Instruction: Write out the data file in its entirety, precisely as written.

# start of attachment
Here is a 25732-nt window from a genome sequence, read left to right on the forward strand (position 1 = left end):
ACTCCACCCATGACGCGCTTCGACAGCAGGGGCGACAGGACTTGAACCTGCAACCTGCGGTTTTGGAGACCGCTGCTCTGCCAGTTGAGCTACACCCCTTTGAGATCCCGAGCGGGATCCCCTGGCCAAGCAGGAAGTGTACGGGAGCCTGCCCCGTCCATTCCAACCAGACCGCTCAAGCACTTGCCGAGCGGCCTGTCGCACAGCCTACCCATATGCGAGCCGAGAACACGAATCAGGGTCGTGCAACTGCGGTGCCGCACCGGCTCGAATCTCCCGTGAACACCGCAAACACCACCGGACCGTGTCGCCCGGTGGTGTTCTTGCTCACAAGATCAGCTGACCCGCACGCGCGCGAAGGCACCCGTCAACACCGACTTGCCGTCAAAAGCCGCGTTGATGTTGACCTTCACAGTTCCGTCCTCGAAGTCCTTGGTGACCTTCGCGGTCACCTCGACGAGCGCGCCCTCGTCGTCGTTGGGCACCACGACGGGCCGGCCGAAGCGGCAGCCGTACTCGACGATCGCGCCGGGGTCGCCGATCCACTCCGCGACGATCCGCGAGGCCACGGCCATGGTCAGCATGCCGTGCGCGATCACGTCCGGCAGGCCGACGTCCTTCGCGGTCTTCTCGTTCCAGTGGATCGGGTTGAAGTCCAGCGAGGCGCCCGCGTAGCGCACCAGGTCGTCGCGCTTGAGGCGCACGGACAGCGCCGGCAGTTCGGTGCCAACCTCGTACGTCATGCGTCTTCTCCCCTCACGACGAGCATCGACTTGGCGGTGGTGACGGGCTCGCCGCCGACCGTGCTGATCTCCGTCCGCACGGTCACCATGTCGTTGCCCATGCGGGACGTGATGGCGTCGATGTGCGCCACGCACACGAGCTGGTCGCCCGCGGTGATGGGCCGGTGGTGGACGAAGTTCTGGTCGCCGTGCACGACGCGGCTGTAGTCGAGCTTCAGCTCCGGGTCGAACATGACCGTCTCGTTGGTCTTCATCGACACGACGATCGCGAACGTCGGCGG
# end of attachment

Here is a 25732-nt window from a genome sequence, read left to right on the forward strand (position 1 = left end):
ACTCCACCCATGACGCGCTTCGACAGCAGGGGCGACAGGACTTGAACCTGCAACCTGCGGTTTTGGAGACCGCTGCTCTGCCAGTTGAGCTACACCCCTTTGAGATCCCGAGCGGGATCCCCTGGCCAAGCAGGAAGTGTACGGGAGCCTGCCCCGTCCATTCCAACCAGACCGCTCAAGCACTTGCCGAGCGGCCTGTCGCACAGCCTACCCATATGCGAGCCGAGAACACGAATCAGGGTCGTGCAACTGCGGTGCCGCACCGGCTCGAATCTCCCGTGAACACCGCAAACACCACCGGACCGTGTCGCCCGGTGGTGTTCTTGCTCACAAGATCAGCTGACCCGCACGCGCGCGAAGGCACCCGTCAACACCGACTTGCCGTCAAAAGCCGCGTTGATGTTGACCTTCACAGTTCCGTCCTCGAAGTCCTTGGTGACCTTCGCGGTCACCTCGACGAGCGCGCCCTCGTCGTCGTTGGGCACCACGACGGGCCGGCCGAAGCGGCAGCCGTACTCGACGATCGCGCCGGGGTCGCCGATCCACTCCGCGACGATCCGCGAGGCCACGGCCATGGTCAGCATGCCGTGCGCGATCACGTCCGGCAGGCCGACGTCCTTCGCGGTCTTCTCGTTCCAGTGGATCGGGTTGAAGTCCAGCGAGGCGCCCGCGTAGCGCACCAGGTCGTCGCGCTTGAGGCGCACGGACAGCGCCGGCAGTTCGGTGCCAACCTCGTACGTCATGCGTCTTCTCCCCTCACGACGAGCATCGACTTGGCGGTGGTGACGGGCTCGCCGCCGACCGTGCTGATCTCCGTCCGCACGGTCACCATGTCGTTGCCCATGCGGGACGTGATGGCGTCGATGTGCGCCACGCACACGAGCTGGTCGCCCGCGGTGATGGGCCGGTGGTGGACGAAGTTCTGGTCGCCGTGCACGACGCGGCTGTAGTCGAGCTTCAGCTCCGGGTCGAACATGACCGTCTCGTTGGTCTTCATCGACACGACGATCGCGAACGTCGGCGG